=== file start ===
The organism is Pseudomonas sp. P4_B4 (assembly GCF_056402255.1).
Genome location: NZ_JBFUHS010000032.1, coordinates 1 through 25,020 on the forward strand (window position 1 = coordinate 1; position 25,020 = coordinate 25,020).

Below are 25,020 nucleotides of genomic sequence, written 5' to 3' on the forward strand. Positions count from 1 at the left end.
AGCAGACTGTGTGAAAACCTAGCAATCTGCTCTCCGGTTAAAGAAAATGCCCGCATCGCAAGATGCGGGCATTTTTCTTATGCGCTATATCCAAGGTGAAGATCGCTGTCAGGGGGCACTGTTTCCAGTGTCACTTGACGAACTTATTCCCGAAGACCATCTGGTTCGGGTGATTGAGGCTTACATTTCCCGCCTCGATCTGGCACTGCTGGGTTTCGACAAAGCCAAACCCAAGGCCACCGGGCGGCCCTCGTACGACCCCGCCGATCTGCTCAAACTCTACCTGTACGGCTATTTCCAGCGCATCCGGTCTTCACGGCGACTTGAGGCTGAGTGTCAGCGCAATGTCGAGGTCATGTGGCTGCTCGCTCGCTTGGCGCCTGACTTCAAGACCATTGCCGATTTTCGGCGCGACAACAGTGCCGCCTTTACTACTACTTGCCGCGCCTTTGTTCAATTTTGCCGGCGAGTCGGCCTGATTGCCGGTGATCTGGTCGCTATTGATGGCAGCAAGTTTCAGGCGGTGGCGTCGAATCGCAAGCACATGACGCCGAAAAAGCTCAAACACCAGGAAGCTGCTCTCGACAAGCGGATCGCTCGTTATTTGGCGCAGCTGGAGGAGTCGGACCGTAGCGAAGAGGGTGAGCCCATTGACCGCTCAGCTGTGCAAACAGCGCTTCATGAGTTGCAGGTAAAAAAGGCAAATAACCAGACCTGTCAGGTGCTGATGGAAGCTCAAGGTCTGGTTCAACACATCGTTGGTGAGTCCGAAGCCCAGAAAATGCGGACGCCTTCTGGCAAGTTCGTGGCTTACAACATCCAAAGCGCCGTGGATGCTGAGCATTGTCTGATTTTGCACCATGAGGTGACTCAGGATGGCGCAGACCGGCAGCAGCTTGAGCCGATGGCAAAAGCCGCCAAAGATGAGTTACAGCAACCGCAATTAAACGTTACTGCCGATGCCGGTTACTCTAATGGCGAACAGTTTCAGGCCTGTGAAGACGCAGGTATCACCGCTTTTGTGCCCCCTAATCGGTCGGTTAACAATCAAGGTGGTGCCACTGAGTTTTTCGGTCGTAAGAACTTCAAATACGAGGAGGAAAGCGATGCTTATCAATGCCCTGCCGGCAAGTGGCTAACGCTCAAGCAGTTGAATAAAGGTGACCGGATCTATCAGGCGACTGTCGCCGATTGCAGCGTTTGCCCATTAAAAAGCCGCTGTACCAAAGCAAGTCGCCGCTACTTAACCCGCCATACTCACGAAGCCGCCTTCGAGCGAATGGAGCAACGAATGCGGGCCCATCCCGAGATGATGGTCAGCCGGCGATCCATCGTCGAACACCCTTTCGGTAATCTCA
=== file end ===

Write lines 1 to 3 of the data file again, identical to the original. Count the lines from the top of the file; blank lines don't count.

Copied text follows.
The organism is Pseudomonas sp. P4_B4 (assembly GCF_056402255.1).
Genome location: NZ_JBFUHS010000032.1, coordinates 1 through 25,020 on the forward strand (window position 1 = coordinate 1; position 25,020 = coordinate 25,020).

Below are 25,020 nucleotides of genomic sequence, written 5' to 3' on the forward strand. Positions count from 1 at the left end.